The comedian Ed McMahon once said “God invented whiskey to prevent the Irish from ruling the world”. Round these parts, we take that as a compliment
Some drinks are easy to trace. Tea comes from leaves; picked and dried on vast plantations. Wine brings to mind dry, crumbling soil, big fat grapes hanging heavy on the vine, and we’re told as children that milk makes its way to breakfast from generous herds that roam grassy plains.
Whiskey, though, is where the mystery lies.
The Water of Life
At the back of most of our minds, there are hints of how uisce beatha (the Water of Life) begins its journey to our glass. There’s something vague about oats, a nagging image of big copper vats, and that cosy scene in a dimly lit cellar where wooden casks collect dust and barely balance on each other.
Outside of those snapshots, we’re in the dark.
The liquid scientists at a certain Westmeath distillery are the light.
For a distillery that claims to be the oldest of its kind in the country, you’d imagine that history is an important word at Kilbeggan. And you’d be right.
A sip of the past
Some of the “big copper pots” (pot stills) have been working here for 180 years. The mill wheel, brought back to its former glory just last year, is a slow spinning Catherine wheel of red; swooping and sloshing into a foaming Brosna River. In 2017, the drink itself will have been in production for 260 years.
It’s rare that you get to taste something that has taken over two-and-a-half centuries to perfect.
A word of advice for that first sip – let it linger.
Rachel Quinn at Kilbeggan Distillery has a useful metaphor to describe the drink that has made the town a place of liquid pilgrimage.
“Like most Irish people, Kilbeggan is easygoing and approachable, but with its own distinctive style.”
There you have a clue to the charm of whiskey – it has a character.
This isn’t a mouthful of mass-produced plonk; hands have felt the barley, noses have been lowered into the pot. Today’s Kilbeggan has reached us through years of dedication.
“On the nose, it's clean, fresh, hints of citrus, honey, lemon - a little grainy,” explains Rachel. “To taste, it has a traditional smooth Irish whiskey flavour, the smoothness as it goes down the throat and all of the flavours you get on the nose. And the finish... long, smooth and satisfying.”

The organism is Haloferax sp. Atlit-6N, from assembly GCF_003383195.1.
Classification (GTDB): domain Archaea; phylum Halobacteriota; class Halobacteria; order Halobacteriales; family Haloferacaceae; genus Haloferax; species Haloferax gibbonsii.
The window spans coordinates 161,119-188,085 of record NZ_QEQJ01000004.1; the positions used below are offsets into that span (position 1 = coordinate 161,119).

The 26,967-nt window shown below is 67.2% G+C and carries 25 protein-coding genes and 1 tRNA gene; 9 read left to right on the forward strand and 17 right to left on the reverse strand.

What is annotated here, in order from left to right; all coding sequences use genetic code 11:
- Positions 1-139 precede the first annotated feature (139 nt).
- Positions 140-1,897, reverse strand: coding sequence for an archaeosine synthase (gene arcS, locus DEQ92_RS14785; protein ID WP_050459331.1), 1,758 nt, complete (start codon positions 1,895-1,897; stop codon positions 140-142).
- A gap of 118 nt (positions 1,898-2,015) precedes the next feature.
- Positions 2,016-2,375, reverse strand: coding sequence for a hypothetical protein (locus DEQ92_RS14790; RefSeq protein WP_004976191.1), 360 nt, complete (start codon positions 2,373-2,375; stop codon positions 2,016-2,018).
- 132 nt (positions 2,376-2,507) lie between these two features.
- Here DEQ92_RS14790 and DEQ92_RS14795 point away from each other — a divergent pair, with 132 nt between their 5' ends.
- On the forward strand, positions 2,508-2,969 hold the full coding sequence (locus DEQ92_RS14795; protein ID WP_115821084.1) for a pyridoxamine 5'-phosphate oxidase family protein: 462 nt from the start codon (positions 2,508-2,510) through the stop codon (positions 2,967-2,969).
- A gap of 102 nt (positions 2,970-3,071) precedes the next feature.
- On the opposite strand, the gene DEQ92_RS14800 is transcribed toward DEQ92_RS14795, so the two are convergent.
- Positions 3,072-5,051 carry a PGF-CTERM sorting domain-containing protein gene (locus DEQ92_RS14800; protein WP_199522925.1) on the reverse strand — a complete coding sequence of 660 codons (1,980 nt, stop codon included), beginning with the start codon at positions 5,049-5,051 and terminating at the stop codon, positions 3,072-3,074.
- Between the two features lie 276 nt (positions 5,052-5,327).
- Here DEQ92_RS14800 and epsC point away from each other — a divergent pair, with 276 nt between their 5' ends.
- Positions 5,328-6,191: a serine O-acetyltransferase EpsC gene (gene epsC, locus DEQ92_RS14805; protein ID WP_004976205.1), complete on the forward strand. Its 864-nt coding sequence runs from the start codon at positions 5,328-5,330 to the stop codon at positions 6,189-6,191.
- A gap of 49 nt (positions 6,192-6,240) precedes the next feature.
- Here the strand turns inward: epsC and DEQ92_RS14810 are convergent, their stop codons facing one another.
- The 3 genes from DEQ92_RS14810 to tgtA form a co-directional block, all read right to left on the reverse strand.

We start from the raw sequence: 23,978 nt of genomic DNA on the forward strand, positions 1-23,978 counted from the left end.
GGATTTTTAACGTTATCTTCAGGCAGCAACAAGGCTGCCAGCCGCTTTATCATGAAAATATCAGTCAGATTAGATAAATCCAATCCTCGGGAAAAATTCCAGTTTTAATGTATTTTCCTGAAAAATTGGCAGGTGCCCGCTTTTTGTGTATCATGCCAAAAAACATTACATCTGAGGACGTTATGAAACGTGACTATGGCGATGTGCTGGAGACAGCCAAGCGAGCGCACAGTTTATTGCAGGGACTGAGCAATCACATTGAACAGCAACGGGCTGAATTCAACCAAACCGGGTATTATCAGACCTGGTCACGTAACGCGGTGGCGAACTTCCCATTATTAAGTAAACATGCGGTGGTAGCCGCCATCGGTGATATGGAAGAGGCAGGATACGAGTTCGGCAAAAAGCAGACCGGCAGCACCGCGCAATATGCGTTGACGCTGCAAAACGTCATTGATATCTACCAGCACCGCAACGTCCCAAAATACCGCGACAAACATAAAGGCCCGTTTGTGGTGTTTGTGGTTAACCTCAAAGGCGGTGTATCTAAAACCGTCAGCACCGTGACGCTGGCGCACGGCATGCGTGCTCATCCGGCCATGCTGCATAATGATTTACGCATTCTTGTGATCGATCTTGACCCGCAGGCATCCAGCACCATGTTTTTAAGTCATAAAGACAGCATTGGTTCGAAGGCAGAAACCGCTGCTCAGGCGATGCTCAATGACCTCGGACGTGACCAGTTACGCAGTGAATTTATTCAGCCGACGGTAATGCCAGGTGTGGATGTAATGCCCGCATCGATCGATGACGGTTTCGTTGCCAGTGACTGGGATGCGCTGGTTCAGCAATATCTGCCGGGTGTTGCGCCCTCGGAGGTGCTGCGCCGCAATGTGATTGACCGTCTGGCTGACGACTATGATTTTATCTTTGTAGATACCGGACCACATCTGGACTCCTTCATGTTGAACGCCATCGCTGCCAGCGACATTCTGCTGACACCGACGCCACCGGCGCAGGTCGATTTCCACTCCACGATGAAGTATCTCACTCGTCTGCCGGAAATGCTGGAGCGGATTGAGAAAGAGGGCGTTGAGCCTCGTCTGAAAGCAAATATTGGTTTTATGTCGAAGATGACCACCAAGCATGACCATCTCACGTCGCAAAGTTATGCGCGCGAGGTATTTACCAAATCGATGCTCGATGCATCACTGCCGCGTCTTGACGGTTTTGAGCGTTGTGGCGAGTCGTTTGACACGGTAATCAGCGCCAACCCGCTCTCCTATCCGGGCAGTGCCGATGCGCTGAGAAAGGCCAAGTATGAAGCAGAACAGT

The great debate
Football, the weather, hurling, politics, TV, the weather again – there’s plenty to debate at the pub. One particular topic of conversation has endured over generations: Is adding water to whiskey sacrilege or sense?
While we have Rachel’s attention, we dare to ask:
“Yes, there’s much debate on this. As far as we are concerned, it’s a complete personal preference! Our Master Distillery Noel Sweeney enjoys his Kilbeggan with a little water, as he says a little water helps to open the nose of the whiskey.”
It will take another 250 years to find an end to that particular debate.
If it does, we reckon Kilbeggan’s wheel will still be turning.
Where else on the island of Ireland can you follow your nose and find whiskey? Here's where:
Bushmills Whiskey Distillery, County Antrim
A home to allied soldiers during WWII and offering accommodation that is the very definition of traditional, a tumbler of whiskey and a turf fire in this place is the perfect way to top off a day on the Causeway Coast. Oh, and the distillery here is over 400 years old.
The Jameson Whiskey experience Midleton, County Cork and Dublin City
Jamseson is a byword for great Irish whiskey and the same is to be said of their distillery tours. The mixing debate gets a make-over in their Dublin home where tours end with a selection of whiskey cocktails, but if it's Cork you get the full package of singers, dancers and late night craic (they make a wicked Irish Coffee in the Malt House there). Also, in the year of The Gathering Ireland 2013, anyone with the surname Jameson is admitted free to both experiences.